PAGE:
Several American media outlets reported on Saturday that President George Bush is likely to announce after next month's presidential elections that he intends to restore the diplomatic relations with Iran, almost 30 years after they were suspended.
Quoting U.S. civil servants, the reports said that Bush's decision to postpone the announcement until after the elections was meant to rid the two presidential candidates of having to deal with the controversial move.
In the first stage, the American administration allegedly seeks to appoint a low-level diplomatic delegation, and has already started the recruitment process.
Tehran has already been informed of the initiative, but its view on the matter remains unclear. Similar reports were published a few months ago, but the plan was then put on hold.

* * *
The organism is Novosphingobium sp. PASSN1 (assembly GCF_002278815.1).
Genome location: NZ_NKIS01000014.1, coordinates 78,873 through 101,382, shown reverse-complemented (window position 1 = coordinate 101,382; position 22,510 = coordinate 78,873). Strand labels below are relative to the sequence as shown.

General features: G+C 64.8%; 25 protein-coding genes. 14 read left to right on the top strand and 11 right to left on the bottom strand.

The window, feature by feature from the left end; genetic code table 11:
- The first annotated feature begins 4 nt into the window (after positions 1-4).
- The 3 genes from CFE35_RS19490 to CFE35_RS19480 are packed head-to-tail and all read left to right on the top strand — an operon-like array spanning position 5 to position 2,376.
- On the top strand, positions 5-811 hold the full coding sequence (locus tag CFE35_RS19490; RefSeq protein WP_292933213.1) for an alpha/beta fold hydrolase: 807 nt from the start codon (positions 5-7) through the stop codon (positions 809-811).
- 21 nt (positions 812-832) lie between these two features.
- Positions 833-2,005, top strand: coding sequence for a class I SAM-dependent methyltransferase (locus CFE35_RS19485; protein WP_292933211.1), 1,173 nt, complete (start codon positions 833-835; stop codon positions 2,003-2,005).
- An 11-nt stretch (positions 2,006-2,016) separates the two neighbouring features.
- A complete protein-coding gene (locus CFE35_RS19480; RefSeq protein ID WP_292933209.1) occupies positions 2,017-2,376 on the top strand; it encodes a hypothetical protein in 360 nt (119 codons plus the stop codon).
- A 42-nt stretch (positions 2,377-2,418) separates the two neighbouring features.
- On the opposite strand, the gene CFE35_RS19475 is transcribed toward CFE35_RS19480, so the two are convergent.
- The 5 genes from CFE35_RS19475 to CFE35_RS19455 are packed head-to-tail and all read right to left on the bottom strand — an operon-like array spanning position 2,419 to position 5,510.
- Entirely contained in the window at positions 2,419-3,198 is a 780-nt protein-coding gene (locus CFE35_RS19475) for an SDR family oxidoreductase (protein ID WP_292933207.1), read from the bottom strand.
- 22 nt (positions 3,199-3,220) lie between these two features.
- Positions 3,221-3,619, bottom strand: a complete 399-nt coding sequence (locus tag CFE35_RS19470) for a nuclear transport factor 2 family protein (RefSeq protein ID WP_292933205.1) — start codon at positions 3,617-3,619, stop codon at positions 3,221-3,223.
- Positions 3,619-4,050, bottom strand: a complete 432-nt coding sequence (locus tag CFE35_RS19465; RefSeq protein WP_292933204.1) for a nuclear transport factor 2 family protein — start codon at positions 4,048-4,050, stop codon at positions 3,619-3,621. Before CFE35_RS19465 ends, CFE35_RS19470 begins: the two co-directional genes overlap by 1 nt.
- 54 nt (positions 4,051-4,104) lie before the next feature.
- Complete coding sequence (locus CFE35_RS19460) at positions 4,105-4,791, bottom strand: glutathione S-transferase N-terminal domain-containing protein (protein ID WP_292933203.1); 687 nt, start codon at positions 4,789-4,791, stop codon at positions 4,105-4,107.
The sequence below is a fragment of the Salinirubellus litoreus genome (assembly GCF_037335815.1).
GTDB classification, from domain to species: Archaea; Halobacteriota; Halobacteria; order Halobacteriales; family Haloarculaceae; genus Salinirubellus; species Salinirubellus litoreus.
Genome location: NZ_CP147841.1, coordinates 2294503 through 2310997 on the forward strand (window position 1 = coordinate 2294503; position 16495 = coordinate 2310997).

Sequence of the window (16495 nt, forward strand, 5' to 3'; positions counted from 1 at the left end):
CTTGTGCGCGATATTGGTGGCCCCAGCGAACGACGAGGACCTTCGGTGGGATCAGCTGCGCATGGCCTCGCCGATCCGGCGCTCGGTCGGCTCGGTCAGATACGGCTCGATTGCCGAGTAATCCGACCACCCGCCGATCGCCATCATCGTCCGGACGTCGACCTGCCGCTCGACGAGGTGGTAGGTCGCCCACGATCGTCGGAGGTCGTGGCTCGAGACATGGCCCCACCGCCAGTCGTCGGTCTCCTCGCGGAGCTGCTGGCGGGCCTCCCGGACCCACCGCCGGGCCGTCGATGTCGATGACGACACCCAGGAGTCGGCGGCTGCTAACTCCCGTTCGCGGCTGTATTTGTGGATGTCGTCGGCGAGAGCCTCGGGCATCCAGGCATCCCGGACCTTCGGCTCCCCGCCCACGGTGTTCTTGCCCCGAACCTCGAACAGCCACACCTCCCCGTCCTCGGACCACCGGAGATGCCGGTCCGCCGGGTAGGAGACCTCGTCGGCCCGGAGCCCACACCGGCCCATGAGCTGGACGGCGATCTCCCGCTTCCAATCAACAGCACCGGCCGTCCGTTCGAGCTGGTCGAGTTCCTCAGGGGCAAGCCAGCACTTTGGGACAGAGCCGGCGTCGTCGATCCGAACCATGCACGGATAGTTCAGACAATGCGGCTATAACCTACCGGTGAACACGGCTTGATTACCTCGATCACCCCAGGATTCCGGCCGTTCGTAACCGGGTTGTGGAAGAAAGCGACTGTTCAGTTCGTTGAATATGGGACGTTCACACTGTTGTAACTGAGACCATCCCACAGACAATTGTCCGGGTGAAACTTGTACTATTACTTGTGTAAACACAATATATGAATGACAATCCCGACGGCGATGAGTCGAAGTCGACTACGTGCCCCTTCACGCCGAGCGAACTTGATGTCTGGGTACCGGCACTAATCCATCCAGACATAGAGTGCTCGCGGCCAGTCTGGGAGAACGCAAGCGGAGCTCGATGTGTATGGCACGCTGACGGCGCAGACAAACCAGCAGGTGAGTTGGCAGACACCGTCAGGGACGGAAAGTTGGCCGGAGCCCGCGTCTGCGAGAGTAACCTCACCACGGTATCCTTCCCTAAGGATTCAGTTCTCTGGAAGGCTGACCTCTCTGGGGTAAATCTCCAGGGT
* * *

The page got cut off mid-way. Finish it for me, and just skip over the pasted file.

Earlier this month, the American Iranian Council, a U.S.-based organization, was banned from operating in Iran. However, Iranian President Mahmoud Ahmadinejad said during a U.S. tour last month that he would consider restoring his country's relations with the U.S.
Iranian Foreign Minister Manouchehr Mottaki has said Tehran would favorably consider such proposal, as long as it was to be carried out bilaterally.
U.S. sources said the purpose of the diplomatic effort is to better communicate American messages to the Iranian people, which are largely hostile to the U.S. They said that it does not signal a conciliatory approach to the Iranian regime or any change of policy vis-à-vis the contentious issues that are on the table, namely Iran's nuclear program.
The United States severed its diplomatic ties with Iran in 1979, in the wake of the Islamic revolution that ousted the Shah and brought Ayatollah Khomeini to power. A group of Iranian students, supported by the Islamists, took over the American embassy and held its workers hostage for over a year.
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